Carmen Calvo (Valencia, 1950) is one of the greatest references of contemporary conceptual art whose work, close to art povera and pop, discovers its language in commonplace objects charged with memory, creating a very personal language to approach the analysis of human behavior as violence and oppression towards women.
As if it were archaeologies, her works are made up of small fragments of various materials, including ceramics or clay, a characteristically material in her work, from small format pieces to her large installations with a resemblance to scenography. The use of vintage photographs is as well part of the artist group of works intervening on them with organic elements such as hair or wax. She also explores the use of mannequins whose dismembered pieces generate aggressive and melancholic theatrical readings.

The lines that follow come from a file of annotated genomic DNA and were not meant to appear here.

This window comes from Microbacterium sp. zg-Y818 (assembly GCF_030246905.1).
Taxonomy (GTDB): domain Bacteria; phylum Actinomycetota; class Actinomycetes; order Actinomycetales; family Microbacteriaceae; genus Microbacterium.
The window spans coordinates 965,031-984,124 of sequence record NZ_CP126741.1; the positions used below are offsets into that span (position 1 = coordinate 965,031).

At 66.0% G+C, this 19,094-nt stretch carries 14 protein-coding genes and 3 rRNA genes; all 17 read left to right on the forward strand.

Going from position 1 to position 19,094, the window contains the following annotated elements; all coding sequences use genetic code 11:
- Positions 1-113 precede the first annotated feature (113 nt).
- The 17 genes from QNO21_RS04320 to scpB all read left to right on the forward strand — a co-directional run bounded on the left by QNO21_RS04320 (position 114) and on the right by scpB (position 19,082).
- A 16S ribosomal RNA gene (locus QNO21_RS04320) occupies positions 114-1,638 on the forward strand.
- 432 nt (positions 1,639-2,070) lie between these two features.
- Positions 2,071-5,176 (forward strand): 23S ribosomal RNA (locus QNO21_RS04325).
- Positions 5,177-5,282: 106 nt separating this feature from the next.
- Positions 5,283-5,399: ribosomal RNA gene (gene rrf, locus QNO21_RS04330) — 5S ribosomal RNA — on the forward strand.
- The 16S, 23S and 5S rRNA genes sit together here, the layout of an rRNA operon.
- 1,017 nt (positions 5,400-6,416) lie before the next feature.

Carmen Calvo’s work is part of the most prestigious museums and collections and has been part of important national and international exhibitions, including the XLVII Venice Biennale in 1997, New Images from Spain, at the Guggenheim Museum in New York in 1980 as well as her monographic exhibitions at the Museo Reina Sofía in 2002 and at the IVAM in Valencia in 2007. She has been awarded the Alfons Roig Award from the Diputación de Valencia 1989, the Medal from the Faculty of Fine Arts of San Carlos de Valencia 2009, National Prize of Plastic Arts of Spain in 2013 and the Julio González International Prize 2020.